It acts as the connector D What would happen to an individual who suffered

It acts as the connector d what would happen to an

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cerebral cortex on one side of the brain to the same region on the other side. It acts as the connector. D) What would happen to an individual who suffered damage to the occipital lobe of the brain? Located at the back of the brain, the occipital lobes are responsible for visual perception. Damage to them results in loss of visual capability, an inability to identify colors, and hallucinations. At times, patients experience severe vision loss or total blindness.
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Exercise 2: The Cranial and Spinal Nerves Data Table 2. Cranial Nerves Cranial Nerve Name Function Sensory, Motor, or Both I Olfactory nerve Responsible for the sense of smell. Sensory II Optic nerve Responsible for sense of vision. Sensory III Oculomotor nerve Responsible for eyeball and eyelid movement. Motor IV Trochlear nerve Responsible for eye movement and it controls the superior oblique muscle of the eye. Motor V Trigeminal nerve Responsible for sensation in the face and motor functions such as biting and chewing; it is the largest of the cranial nerves. Both VI Abducens nerve Controls the movement of the lateral rectus muscle in humans, responsible for outward gaze (eyes). It is a somatic efferent nerve. Motor VII Facial nerve Responsible for the muscles involved in facial expressions, as well as part of the sense of taste and the production of saliva. Both VIII Vestibulocochlear nerve Responsible for both hearing and balance and brings information from the inner ear to the brain. A human's sense of equilibrium is determined by this nerve. Sensory IX Glossopharyngeal nerve Responsible for controlling muscles in the oral cavity and upper throat, as well as part of the sense of taste and the production of saliva. Both X Vagus nerve It connects the brainstem to the body. It allows the brain to monitor and receive information about several of the body's different functions. Helps regulate the heart rate and keeps the gastrointestinal tract in working order. Both XI Accessory (spinal accessory) nerve Responsible for controlling the muscles of the neck, along with cervical spinal Motor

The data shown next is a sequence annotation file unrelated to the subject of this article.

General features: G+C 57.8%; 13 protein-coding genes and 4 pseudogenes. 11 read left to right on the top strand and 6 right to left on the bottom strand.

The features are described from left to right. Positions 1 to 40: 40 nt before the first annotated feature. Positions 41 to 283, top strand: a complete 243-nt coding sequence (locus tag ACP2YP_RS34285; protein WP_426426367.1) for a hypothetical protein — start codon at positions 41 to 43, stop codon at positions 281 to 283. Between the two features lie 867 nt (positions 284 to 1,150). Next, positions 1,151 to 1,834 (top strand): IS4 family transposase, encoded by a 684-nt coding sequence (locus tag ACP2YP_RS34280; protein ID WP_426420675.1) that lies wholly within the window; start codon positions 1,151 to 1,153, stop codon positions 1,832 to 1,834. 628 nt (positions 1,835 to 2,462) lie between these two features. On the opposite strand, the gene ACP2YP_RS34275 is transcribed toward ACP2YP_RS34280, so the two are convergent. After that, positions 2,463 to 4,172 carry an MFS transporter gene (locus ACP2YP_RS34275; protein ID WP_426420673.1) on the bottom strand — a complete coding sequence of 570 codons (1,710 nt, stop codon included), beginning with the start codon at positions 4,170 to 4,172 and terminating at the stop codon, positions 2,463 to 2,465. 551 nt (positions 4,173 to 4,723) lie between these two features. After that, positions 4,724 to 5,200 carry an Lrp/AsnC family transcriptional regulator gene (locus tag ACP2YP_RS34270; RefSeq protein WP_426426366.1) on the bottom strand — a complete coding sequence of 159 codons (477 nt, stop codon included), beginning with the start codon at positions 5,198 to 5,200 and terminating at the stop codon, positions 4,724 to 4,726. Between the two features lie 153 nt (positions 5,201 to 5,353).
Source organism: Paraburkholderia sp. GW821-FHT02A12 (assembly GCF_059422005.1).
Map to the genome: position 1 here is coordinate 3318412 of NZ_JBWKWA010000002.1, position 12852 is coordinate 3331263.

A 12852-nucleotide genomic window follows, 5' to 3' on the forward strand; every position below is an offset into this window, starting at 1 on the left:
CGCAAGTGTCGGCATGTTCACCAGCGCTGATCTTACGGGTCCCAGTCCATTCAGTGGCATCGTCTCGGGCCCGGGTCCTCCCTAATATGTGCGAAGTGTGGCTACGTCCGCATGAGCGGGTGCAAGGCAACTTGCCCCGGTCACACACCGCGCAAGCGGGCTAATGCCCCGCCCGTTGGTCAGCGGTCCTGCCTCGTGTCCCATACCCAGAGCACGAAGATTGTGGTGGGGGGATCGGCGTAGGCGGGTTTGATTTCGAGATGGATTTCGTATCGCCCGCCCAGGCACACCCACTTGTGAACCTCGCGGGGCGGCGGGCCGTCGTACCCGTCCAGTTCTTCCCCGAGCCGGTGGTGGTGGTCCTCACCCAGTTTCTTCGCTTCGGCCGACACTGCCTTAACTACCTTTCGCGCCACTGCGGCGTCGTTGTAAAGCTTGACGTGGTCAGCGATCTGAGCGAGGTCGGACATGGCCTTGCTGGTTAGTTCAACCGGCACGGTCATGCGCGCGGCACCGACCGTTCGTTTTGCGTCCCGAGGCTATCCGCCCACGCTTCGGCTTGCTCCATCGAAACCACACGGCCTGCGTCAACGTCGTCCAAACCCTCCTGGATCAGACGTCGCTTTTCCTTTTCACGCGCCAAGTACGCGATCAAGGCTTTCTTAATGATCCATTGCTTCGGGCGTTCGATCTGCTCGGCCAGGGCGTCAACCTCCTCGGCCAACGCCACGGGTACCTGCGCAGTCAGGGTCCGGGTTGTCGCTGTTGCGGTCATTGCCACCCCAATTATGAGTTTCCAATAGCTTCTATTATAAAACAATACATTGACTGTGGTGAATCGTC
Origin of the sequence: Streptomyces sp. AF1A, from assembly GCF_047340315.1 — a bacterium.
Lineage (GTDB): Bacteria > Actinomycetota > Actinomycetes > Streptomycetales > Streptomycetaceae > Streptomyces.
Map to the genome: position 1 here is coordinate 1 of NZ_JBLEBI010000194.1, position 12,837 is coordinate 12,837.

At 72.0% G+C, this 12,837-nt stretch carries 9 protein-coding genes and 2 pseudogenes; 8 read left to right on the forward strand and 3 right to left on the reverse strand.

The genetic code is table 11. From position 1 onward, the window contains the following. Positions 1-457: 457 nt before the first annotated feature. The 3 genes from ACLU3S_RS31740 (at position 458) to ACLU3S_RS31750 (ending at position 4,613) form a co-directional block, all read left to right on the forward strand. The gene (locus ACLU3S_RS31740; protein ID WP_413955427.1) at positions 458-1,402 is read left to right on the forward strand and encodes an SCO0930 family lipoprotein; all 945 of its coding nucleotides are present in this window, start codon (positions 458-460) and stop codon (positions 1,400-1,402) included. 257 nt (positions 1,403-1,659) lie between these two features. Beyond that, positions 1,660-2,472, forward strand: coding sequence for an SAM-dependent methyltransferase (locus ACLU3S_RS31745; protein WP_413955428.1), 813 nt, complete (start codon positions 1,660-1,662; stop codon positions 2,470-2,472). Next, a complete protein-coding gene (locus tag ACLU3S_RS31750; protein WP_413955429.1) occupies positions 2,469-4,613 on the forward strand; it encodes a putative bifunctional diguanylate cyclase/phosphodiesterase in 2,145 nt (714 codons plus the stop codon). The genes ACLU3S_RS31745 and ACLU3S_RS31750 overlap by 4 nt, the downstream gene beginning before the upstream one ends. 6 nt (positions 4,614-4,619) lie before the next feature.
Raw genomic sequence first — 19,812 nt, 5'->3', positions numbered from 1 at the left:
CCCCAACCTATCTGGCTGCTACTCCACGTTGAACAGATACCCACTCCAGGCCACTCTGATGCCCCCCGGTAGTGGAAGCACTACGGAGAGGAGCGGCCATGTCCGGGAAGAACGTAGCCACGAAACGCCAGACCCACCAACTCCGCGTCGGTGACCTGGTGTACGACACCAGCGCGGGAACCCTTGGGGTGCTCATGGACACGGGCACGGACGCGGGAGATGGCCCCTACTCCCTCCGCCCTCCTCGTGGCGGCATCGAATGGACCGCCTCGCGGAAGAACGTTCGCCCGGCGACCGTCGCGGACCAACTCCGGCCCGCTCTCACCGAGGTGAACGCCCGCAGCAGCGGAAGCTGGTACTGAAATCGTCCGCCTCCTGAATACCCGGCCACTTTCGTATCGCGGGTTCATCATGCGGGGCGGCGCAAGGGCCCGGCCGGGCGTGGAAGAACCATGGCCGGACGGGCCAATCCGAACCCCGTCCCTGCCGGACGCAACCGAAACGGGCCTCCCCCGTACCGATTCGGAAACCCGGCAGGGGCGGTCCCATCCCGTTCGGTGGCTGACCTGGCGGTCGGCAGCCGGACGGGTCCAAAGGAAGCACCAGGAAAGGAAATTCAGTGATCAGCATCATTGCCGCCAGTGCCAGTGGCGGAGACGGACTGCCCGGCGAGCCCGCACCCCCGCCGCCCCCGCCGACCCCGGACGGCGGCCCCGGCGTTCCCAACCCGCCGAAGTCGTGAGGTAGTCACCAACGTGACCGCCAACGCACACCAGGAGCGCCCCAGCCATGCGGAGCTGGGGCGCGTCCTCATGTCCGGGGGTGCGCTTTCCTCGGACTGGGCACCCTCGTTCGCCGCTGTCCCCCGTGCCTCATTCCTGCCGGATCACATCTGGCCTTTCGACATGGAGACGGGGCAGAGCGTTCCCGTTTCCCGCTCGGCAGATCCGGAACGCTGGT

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nerves. XII Hypoglossal nerve Responsible for controlling the muscles of the lower throat and tongue. Motor Data Table 3. Spinal Nerves and Plexuses Nerves or plexuses Function (Area of the Body that is Affected by the Nerves or Plexuses) Cervical plexus Composed of axons from spinal nerves C1 through C5 and branches into nerves in the posterior neck and head, as well as the phrenic nerve, which connects to the diaphragm at the base of the thoracic cavity. Brachial plexus Spinal nerves C4 through T1 reorganize through this plexus to give rise to the nerves of the arms, as the name brachial suggests. This plexus extends from the spinal cord, through the cervicoaxillary canal in the neck, over the first rib, and into the armpit.
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  • Fall '18
  • johnson

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